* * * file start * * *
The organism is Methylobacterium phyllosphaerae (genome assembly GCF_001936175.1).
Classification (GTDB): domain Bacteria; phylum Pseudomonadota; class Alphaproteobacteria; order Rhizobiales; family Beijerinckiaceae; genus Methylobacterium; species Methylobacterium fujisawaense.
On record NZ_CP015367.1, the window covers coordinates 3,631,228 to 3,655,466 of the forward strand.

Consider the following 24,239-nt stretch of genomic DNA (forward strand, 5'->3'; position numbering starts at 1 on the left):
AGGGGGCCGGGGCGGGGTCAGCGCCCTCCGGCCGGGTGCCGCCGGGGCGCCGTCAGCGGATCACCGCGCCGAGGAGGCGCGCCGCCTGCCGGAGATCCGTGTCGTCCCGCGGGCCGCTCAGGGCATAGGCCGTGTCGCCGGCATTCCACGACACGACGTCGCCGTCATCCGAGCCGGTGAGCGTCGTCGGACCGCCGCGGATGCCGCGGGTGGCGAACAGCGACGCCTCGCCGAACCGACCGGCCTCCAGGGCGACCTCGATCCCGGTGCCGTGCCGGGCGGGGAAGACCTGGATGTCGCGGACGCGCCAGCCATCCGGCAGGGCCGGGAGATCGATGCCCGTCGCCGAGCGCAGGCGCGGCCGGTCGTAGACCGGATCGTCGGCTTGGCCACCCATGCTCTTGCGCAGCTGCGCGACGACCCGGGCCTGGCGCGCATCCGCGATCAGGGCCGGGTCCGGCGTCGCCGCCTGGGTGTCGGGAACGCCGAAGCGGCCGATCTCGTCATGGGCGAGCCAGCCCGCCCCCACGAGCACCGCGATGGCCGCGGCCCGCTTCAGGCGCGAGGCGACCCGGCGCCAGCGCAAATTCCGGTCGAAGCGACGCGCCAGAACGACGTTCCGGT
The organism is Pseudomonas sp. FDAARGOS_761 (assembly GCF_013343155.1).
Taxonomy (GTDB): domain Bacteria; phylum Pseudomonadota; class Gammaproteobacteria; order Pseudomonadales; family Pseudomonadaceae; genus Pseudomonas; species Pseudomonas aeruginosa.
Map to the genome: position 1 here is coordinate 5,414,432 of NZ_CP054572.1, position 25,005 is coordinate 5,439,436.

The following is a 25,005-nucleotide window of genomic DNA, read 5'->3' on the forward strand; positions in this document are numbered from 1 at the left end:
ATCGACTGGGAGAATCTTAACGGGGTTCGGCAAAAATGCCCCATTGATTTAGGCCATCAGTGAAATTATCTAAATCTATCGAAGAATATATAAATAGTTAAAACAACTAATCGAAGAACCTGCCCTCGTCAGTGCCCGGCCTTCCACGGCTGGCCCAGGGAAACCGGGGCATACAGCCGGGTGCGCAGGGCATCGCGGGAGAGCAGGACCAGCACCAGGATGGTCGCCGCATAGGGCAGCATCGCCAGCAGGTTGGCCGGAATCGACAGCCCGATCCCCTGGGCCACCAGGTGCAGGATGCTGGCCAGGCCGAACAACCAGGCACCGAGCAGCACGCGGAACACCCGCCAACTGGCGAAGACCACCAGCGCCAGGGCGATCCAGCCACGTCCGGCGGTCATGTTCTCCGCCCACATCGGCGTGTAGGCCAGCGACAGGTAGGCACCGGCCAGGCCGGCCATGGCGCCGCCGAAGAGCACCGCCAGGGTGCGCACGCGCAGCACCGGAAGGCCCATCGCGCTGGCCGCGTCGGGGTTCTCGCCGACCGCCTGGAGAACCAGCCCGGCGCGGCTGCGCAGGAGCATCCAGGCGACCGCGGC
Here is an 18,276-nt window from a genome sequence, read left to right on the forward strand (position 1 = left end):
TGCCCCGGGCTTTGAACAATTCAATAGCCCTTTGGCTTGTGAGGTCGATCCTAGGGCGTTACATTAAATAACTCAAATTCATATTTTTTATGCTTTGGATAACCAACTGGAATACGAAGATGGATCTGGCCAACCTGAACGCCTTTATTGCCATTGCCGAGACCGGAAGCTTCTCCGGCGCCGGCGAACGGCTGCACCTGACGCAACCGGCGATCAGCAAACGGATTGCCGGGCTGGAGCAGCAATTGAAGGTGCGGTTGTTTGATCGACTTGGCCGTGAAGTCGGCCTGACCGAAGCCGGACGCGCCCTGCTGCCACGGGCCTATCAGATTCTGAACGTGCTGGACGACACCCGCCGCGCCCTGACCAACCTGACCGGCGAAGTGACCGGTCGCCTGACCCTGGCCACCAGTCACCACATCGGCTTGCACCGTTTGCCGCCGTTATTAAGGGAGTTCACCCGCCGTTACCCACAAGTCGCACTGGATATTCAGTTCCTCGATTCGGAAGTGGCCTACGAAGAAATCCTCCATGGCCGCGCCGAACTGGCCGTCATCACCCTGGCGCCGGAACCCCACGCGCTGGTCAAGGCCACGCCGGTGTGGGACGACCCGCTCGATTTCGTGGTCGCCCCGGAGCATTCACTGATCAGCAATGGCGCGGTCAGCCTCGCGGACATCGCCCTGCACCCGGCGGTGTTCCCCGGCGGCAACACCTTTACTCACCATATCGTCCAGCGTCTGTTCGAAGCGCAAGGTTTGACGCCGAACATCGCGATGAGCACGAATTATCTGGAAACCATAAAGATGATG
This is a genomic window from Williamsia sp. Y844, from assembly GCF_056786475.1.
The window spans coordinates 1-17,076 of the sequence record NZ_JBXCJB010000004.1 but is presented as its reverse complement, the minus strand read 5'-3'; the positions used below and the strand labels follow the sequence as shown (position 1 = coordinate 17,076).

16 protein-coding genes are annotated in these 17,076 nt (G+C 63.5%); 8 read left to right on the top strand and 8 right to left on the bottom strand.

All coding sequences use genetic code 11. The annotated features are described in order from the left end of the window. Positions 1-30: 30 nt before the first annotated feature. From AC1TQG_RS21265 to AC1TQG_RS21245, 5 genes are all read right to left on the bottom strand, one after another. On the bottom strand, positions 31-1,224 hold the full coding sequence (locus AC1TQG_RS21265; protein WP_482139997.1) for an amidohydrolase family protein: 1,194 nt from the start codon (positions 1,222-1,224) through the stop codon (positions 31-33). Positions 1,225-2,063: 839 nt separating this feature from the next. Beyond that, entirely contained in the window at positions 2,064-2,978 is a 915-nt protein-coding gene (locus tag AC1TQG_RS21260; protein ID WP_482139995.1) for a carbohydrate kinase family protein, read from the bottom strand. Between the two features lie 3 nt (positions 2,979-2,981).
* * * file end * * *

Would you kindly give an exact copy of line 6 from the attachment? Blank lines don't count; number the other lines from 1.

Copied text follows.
The organism is Pseudomonas sp. FDAARGOS_761 (assembly GCF_013343155.1).